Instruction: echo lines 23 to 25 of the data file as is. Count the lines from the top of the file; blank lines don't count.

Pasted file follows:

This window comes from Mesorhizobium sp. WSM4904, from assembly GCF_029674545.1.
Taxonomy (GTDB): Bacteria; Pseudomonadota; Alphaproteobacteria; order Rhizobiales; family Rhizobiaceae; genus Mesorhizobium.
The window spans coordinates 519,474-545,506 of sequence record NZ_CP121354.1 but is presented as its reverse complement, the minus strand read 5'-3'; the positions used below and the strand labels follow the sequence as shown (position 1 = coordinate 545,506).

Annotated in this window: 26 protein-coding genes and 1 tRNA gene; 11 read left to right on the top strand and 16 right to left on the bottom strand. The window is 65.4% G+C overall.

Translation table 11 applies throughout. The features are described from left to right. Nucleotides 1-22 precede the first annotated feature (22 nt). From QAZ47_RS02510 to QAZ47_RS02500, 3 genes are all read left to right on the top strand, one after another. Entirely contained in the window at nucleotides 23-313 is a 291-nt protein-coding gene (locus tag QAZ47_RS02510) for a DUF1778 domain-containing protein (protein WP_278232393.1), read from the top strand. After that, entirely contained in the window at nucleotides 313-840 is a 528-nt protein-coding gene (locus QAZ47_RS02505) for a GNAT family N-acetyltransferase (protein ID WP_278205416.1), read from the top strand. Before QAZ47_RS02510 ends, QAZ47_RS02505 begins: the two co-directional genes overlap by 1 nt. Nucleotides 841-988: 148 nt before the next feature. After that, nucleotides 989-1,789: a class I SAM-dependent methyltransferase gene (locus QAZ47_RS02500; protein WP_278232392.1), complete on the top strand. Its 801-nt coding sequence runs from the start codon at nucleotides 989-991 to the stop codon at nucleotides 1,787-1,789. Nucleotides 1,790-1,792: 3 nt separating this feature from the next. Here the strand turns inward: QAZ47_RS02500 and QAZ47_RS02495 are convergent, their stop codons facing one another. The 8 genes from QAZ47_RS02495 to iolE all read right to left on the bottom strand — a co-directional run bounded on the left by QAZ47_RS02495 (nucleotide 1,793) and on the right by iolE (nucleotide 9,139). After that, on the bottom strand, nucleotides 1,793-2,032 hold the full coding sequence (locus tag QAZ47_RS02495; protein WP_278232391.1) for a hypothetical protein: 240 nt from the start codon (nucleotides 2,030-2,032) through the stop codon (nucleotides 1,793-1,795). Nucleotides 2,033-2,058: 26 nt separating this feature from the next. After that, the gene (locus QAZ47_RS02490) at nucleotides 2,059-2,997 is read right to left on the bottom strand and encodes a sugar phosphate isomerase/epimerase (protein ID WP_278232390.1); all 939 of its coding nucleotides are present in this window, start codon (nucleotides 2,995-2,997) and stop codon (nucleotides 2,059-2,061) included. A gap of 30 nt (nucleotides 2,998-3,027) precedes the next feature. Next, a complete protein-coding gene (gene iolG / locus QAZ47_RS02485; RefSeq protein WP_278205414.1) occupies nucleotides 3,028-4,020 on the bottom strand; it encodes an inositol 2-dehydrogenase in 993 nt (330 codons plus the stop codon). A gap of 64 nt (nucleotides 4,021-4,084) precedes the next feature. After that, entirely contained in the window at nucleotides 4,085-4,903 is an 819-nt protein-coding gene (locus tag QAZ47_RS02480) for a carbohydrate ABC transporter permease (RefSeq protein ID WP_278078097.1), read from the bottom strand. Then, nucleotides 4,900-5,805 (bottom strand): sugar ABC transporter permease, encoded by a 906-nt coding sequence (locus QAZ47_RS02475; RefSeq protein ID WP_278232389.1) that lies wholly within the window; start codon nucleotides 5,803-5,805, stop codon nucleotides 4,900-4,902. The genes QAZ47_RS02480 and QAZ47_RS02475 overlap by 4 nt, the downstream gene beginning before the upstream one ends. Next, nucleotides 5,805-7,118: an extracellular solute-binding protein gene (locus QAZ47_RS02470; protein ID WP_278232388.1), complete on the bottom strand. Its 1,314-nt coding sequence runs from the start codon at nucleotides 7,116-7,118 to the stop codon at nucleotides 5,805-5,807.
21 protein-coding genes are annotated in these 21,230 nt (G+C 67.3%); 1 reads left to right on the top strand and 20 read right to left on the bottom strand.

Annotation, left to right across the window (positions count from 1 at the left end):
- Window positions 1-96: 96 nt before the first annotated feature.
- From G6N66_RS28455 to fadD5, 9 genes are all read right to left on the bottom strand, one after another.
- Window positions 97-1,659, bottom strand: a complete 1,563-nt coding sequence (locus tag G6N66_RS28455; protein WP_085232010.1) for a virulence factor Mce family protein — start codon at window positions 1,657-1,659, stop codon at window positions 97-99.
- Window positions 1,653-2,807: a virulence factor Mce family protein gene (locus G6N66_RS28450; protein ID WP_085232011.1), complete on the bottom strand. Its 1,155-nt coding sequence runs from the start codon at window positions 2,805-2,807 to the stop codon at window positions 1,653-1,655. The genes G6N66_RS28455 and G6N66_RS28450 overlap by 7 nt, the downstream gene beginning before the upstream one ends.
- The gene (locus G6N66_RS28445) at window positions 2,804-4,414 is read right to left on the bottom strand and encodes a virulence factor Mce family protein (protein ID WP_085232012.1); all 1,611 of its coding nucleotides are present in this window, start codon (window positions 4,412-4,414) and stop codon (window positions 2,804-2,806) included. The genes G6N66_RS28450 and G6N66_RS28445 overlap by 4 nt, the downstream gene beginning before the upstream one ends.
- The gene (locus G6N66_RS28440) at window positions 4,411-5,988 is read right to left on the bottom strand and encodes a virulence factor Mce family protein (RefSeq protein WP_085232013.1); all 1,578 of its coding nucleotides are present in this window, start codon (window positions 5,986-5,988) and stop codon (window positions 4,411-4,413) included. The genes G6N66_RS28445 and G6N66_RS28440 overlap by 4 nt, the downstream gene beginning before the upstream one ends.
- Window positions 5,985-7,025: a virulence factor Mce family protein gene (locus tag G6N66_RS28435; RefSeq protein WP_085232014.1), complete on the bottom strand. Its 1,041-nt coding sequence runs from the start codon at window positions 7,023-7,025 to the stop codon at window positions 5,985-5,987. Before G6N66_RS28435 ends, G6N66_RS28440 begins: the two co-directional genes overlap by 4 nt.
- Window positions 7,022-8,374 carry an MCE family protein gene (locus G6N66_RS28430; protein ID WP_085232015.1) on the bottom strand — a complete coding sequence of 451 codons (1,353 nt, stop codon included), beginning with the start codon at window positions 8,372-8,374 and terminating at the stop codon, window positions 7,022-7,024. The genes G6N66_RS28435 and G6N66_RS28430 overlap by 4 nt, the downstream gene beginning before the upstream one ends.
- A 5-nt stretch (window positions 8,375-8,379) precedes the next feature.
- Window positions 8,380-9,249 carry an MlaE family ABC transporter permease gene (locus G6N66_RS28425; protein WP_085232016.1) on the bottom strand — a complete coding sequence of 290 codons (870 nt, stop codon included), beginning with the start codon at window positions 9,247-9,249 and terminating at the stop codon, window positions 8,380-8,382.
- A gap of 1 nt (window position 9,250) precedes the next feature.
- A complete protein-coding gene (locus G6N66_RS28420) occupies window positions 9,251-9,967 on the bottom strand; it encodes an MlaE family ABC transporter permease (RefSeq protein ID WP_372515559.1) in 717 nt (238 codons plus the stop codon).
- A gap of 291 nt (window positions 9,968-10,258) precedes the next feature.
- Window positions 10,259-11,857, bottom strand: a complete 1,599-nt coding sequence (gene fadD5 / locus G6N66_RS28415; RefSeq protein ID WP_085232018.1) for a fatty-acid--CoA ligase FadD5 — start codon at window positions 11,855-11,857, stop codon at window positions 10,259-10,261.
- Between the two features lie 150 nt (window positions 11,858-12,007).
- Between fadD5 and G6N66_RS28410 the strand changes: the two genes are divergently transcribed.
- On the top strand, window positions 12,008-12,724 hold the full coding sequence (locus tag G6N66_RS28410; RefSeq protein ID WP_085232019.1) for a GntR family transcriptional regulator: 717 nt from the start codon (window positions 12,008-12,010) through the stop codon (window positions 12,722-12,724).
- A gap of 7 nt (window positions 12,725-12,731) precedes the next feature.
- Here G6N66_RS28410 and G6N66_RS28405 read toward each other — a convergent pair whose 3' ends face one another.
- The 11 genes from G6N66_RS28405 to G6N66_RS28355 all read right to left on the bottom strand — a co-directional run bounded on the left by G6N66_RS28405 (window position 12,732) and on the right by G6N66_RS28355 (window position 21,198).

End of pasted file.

- Between fadD5 and G6N66_RS28410 the strand changes: the two genes are divergently transcribed.
- On the top strand, window positions 12,008-12,724 hold the full coding sequence (locus tag G6N66_RS28410; RefSeq protein ID WP_085232019.1) for a GntR family transcriptional regulator: 717 nt from the start codon (window positions 12,008-12,010) through the stop codon (window positions 12,722-12,724).
- A gap of 7 nt (window positions 12,725-12,731) precedes the next feature.